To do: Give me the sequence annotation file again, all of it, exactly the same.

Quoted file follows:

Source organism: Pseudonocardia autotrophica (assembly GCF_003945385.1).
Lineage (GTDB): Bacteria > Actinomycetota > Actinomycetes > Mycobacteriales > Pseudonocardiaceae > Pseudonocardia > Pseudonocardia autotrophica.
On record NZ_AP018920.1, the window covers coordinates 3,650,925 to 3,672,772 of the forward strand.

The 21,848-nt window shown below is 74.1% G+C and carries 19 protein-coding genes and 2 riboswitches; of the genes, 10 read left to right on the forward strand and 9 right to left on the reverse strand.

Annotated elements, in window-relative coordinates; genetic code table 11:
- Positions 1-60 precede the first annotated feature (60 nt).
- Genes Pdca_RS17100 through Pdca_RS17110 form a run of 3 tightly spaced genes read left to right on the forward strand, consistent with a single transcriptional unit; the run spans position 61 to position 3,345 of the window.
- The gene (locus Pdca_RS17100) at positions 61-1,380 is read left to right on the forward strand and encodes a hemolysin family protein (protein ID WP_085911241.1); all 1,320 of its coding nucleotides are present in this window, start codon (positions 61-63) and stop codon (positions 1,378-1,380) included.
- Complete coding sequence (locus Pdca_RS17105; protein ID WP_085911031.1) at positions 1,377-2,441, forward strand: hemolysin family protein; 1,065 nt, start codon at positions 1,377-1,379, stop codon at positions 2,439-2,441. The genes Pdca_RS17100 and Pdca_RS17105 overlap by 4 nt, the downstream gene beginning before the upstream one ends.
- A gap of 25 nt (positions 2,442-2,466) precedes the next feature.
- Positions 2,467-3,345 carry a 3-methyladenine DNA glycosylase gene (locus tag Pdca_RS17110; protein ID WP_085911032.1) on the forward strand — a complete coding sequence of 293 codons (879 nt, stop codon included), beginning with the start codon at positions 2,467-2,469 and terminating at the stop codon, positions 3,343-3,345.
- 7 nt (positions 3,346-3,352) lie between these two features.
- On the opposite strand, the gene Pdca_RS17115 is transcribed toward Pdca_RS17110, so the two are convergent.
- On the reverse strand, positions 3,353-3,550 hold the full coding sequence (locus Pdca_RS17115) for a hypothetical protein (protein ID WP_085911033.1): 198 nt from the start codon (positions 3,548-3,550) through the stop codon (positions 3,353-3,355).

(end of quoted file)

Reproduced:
Source organism: Pseudonocardia autotrophica (assembly GCF_003945385.1).
Lineage (GTDB): Bacteria > Actinomycetota > Actinomycetes > Mycobacteriales > Pseudonocardiaceae > Pseudonocardia > Pseudonocardia autotrophica.
On record NZ_AP018920.1, the window covers coordinates 3,650,925 to 3,672,772 of the forward strand.

The 21,848-nt window shown below is 74.1% G+C and carries 19 protein-coding genes and 2 riboswitches; of the genes, 10 read left to right on the forward strand and 9 right to left on the reverse strand.

Annotated elements, in window-relative coordinates; genetic code table 11:
- Positions 1-60 precede the first annotated feature (60 nt).
- Genes Pdca_RS17100 through Pdca_RS17110 form a run of 3 tightly spaced genes read left to right on the forward strand, consistent with a single transcriptional unit; the run spans position 61 to position 3,345 of the window.
- The gene (locus Pdca_RS17100) at positions 61-1,380 is read left to right on the forward strand and encodes a hemolysin family protein (protein ID WP_085911241.1); all 1,320 of its coding nucleotides are present in this window, start codon (positions 61-63) and stop codon (positions 1,378-1,380) included.
- Complete coding sequence (locus Pdca_RS17105; protein ID WP_085911031.1) at positions 1,377-2,441, forward strand: hemolysin family protein; 1,065 nt, start codon at positions 1,377-1,379, stop codon at positions 2,439-2,441. The genes Pdca_RS17100 and Pdca_RS17105 overlap by 4 nt, the downstream gene beginning before the upstream one ends.
- A gap of 25 nt (positions 2,442-2,466) precedes the next feature.
- Positions 2,467-3,345 carry a 3-methyladenine DNA glycosylase gene (locus tag Pdca_RS17110; protein ID WP_085911032.1) on the forward strand — a complete coding sequence of 293 codons (879 nt, stop codon included), beginning with the start codon at positions 2,467-2,469 and terminating at the stop codon, positions 3,343-3,345.
- 7 nt (positions 3,346-3,352) lie between these two features.
- On the opposite strand, the gene Pdca_RS17115 is transcribed toward Pdca_RS17110, so the two are convergent.
- On the reverse strand, positions 3,353-3,550 hold the full coding sequence (locus Pdca_RS17115) for a hypothetical protein (protein ID WP_085911033.1): 198 nt from the start codon (positions 3,548-3,550) through the stop codon (positions 3,353-3,355).